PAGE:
If Justice Hsu's comments are accurate, that buy-in doesn't exist yet, even if there is a consensus on decriminalization.

So, honestly, we're not there yet. But this is a step in the right direction for women in Taiwan as well as Taiwan as a liberal democratic country.


Oh yes, one final punch. For those of you who think the DPP is just as bad as the KMT, I ask: do you think this would have ever happened under a KMT administration? The KMT, whose "young", "reformist" chair (lol - he is neither) voted strongly against same-sex marriage - not the same as criminalized adultery but also a marriage/gender-related issue that is a litmus test for liberal thought?

Of course not. The two parties are not the same. Neither is faultless - no party is, not even the "ideological purists" like the NPP - but one is clearly worse than the other.

You may not love the DPP, and you may not care for Tsai's cautious, quiet, sneaking-up-on-you tactics, but more has been done for liberalism in Taiwanese society under Tsai than any other president and certainly any other KMTer. It will never be all you hoped for, but the country marches ever forward. 

Wednesday, February 19, 2020

The Whiny Foreign Men of Taiwan

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Hey bros,

Chayden here. Chayden Kyle, but my friends call me Big Chay.

And I have an opinion that the world needs to know. This is because Big Chay likes to think of himself as not so much one person, but an archetype. 


Anyway, I am here to tell you that life is not easy for a white man in Taiwan. You see, when I came here and got a job teaching English with no qualifications except that I'm white (it's okay though, teaching isn't hard lol, just keep the parents happy is what I say), I also found a pool of women who, like, totally threw themselves at me! These women were young, attractive, smart and totally into me. Definitely, that happened.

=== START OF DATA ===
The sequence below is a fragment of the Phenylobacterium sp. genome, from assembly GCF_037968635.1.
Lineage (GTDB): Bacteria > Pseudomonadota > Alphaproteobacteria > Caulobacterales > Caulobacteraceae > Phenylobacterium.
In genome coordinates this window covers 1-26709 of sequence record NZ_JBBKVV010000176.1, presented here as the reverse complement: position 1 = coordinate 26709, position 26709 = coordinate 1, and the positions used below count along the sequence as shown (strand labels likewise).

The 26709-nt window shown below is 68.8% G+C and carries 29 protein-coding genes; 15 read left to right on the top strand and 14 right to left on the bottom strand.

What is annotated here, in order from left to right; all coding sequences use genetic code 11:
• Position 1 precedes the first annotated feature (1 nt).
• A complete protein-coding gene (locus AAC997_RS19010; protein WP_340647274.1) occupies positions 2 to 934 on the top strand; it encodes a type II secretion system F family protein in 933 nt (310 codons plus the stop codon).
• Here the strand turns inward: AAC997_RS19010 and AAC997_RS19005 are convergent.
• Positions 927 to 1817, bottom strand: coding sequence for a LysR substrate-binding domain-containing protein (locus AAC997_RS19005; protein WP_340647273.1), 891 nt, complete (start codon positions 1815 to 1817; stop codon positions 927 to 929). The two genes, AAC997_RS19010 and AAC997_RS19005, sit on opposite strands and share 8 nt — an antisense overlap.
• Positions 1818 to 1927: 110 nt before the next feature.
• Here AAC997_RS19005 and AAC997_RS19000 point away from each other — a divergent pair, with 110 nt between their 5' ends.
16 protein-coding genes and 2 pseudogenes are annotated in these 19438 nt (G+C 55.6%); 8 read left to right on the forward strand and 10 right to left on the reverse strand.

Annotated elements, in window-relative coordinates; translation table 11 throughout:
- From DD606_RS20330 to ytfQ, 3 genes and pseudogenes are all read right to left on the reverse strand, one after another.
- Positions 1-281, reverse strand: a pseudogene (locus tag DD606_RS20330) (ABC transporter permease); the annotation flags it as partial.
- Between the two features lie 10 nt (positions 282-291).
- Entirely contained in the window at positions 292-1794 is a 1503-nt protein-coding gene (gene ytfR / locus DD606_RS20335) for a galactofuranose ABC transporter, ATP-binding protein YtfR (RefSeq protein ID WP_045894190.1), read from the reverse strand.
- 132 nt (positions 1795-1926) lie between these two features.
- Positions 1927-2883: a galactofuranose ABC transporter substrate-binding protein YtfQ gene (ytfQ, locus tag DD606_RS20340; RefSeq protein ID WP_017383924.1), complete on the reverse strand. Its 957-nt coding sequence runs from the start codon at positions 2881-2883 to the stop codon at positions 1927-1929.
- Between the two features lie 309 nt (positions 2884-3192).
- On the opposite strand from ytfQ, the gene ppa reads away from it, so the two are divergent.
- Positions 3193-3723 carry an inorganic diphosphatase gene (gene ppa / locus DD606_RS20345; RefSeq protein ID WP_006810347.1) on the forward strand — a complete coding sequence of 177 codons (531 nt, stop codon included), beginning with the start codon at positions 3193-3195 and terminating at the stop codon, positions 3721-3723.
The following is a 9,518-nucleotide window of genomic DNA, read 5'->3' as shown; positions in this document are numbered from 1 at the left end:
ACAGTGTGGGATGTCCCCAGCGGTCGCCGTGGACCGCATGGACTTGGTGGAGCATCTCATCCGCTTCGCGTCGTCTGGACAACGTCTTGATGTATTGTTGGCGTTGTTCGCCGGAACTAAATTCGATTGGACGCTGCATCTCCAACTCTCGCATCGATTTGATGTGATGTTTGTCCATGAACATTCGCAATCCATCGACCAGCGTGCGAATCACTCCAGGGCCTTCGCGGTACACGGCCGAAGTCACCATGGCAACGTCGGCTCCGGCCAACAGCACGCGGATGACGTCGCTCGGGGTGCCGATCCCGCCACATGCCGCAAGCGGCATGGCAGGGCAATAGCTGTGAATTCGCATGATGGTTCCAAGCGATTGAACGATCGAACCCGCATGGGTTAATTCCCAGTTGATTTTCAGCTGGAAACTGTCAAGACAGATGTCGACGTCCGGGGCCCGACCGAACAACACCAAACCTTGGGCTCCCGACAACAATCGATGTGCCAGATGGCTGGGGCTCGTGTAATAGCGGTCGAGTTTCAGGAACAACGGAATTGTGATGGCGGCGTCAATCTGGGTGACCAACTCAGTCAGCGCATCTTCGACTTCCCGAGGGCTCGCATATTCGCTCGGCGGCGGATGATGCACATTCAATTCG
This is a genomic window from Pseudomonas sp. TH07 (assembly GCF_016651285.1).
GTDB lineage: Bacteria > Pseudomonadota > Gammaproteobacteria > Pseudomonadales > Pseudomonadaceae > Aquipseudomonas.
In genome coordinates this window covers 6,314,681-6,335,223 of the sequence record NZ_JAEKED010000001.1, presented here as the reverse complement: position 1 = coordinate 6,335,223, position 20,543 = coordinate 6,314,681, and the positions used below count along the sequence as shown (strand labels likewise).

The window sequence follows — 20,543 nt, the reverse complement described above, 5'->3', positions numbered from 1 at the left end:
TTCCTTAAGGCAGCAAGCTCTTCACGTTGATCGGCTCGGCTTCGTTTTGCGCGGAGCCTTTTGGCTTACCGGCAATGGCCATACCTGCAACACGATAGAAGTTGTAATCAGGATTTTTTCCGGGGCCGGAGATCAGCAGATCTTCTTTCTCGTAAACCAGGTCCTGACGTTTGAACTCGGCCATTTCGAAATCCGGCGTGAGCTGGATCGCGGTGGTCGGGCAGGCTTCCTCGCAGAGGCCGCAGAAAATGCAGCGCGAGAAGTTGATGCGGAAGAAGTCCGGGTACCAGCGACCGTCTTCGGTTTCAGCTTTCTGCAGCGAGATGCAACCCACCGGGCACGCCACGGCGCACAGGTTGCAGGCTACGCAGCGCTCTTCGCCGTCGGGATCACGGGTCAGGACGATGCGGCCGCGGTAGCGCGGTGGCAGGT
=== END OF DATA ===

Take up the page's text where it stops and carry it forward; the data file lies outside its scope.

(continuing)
But, these women had a flaw. The problem is, I found them annoying sometimes. That's really hard for me.

When I say they had a flaw, I mean, all of them. Statistically speaking that should be impossible, but my bros, it's true! All of them! I have definitely met a lot of women, and almost all of those women want to date me. And they all have this problem; it's really a national issue. There definitely aren't millions of women I haven't met who don't do this, because the women I've met do do this.

This is because they talk in a way I don't like. They sort of whine and complain to get their way. In Chinese they call it 撒嬌 (sajiao). They were trained to do this from childhood, also, they do it on purpose fully knowing that they are manipulating innocent men like me who have nothing but their best interests at heart.

I really hate that they are such manipulators, because men never do anything manipulative to women.


Definitely this is just whining, my dudes! There is nothing going on with any sort of cultural give-and-take in which women are often denied agency while being expected to perform femininity in ways that affect behavior, because I haven't noticed it. And it's not a cultural difference, because I find it annoying so it must be their childish mentality. The word is never used to describe loving or affectionate behavior that partners may not find annoying, because I've never interpreted it that way.

I am a feminist with impeccable credentials, so I explained to a bunch of local females that this is annoying. Have you seen my credentials? I paid for an online course for a Feminist Certificate to hang on my wall. As a feminist man I should explain things to women. Just doin' my part lol. I live to serve.

Also, I get to decide what is and isn't acceptable female behavior and what uses of their voice are annoying. What is universally annoying is based on what I find annoying. I call it "Big Chay's Law", lol. And if some people in a group that's different from me do that thing, they all do it. White dudes, though? We are all individuals and you can't judge all of us based on the actions of most of us.

They didn't understand my counsel as a Credentialed Feminist, and I know they didn't understand because they didn't agree.